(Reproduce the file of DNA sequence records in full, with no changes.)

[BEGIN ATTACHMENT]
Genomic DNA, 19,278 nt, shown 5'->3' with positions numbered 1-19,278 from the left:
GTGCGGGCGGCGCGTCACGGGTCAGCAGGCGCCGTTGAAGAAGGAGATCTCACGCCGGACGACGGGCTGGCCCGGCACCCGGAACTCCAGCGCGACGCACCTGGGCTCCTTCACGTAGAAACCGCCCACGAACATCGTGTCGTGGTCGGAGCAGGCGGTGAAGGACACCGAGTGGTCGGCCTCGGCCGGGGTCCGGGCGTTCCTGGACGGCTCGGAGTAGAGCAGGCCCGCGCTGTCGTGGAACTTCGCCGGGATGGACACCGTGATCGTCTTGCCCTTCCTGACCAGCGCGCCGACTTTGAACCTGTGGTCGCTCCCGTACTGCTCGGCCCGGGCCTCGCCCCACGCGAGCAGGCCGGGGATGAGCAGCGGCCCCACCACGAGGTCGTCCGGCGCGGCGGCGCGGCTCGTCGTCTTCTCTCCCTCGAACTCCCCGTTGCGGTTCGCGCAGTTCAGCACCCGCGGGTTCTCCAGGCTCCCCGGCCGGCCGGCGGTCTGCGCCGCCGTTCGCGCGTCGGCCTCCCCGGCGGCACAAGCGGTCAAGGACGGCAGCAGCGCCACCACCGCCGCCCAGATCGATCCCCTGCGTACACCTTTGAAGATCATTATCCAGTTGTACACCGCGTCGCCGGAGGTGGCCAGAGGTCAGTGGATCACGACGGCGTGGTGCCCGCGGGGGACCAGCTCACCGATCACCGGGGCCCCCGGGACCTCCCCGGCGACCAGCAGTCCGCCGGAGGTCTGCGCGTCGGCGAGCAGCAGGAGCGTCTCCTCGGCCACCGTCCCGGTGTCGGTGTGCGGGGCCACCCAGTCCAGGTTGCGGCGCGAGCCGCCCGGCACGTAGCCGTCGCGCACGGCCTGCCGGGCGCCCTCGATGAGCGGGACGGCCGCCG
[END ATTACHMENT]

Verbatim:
Genomic DNA, 19,278 nt, shown 5'->3' with positions numbered 1-19,278 from the left:
GTGCGGGCGGCGCGTCACGGGTCAGCAGGCGCCGTTGAAGAAGGAGATCTCACGCCGGACGACGGGCTGGCCCGGCACCCGGAACTCCAGCGCGACGCACCTGGGCTCCTTCACGTAGAAACCGCCCACGAACATCGTGTCGTGGTCGGAGCAGGCGGTGAAGGACACCGAGTGGTCGGCCTCGGCCGGGGTCCGGGCGTTCCTGGACGGCTCGGAGTAGAGCAGGCCCGCGCTGTCGTGGAACTTCGCCGGGATGGACACCGTGATCGTCTTGCCCTTCCTGACCAGCGCGCCGACTTTGAACCTGTGGTCGCTCCCGTACTGCTCGGCCCGGGCCTCGCCCCACGCGAGCAGGCCGGGGATGAGCAGCGGCCCCACCACGAGGTCGTCCGGCGCGGCGGCGCGGCTCGTCGTCTTCTCTCCCTCGAACTCCCCGTTGCGGTTCGCGCAGTTCAGCACCCGCGGGTTCTCCAGGCTCCCCGGCCGGCCGGCGGTCTGCGCCGCCGTTCGCGCGTCGGCCTCCCCGGCGGCACAAGCGGTCAAGGACGGCAGCAGCGCCACCACCGCCGCCCAGATCGATCCCCTGCGTACACCTTTGAAGATCATTATCCAGTTGTACACCGCGTCGCCGGAGGTGGCCAGAGGTCAGTGGATCACGACGGCGTGGTGCCCGCGGGGGACCAGCTCACCGATCACCGGGGCCCCCGGGACCTCCCCGGCGACCAGCAGTCCGCCGGAGGTCTGCGCGTCGGCGAGCAGCAGGAGCGTCTCCTCGGCCACCGTCCCGGTGTCGGTGTGCGGGGCCACCCAGTCCAGGTTGCGGCGCGAGCCGCCCGGCACGTAGCCGTCGCGCACGGCCTGCCGGGCGCCCTCGATGAGCGGGACGGCCGCCG